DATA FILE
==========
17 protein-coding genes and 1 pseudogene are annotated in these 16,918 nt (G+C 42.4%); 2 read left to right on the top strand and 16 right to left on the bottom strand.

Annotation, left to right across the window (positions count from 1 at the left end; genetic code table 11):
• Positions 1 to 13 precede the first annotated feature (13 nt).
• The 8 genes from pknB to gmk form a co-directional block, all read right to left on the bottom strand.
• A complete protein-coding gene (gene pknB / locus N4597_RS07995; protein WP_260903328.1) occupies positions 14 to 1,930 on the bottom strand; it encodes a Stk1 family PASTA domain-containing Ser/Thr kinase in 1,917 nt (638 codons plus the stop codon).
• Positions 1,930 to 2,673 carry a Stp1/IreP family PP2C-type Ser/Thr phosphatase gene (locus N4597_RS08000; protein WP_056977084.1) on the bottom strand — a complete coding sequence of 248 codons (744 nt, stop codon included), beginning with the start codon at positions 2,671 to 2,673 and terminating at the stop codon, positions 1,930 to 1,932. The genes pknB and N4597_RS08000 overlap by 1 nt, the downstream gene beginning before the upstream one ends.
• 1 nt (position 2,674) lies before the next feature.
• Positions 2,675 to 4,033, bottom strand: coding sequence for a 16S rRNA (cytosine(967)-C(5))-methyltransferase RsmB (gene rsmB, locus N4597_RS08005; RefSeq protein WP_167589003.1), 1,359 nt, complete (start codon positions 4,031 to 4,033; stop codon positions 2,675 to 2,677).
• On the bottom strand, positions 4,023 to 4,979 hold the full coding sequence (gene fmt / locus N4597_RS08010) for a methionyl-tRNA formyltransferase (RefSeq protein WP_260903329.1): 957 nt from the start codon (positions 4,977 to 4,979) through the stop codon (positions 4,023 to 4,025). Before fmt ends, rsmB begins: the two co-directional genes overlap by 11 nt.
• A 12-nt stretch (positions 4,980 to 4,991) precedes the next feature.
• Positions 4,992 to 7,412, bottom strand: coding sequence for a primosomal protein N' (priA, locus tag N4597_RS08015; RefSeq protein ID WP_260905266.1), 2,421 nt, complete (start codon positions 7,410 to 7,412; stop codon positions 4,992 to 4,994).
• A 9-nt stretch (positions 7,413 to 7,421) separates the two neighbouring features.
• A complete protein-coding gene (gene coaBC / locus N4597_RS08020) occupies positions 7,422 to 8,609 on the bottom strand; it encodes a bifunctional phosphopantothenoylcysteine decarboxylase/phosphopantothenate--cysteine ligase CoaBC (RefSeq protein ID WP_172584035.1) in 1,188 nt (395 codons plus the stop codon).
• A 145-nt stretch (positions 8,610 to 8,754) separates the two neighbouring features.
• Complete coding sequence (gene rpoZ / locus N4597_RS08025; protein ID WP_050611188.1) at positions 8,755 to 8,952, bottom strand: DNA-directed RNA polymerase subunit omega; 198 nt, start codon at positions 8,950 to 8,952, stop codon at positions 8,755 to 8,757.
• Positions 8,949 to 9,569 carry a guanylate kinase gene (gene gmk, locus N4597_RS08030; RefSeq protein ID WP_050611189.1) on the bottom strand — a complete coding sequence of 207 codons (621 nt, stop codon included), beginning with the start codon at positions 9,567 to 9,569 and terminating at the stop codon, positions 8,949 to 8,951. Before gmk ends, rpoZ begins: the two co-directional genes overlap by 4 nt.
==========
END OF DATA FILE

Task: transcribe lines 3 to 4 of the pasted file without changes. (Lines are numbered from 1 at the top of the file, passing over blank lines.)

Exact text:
• Positions 1 to 13 precede the first annotated feature (13 nt).
• The 8 genes from pknB to gmk form a co-directional block, all read right to left on the bottom strand.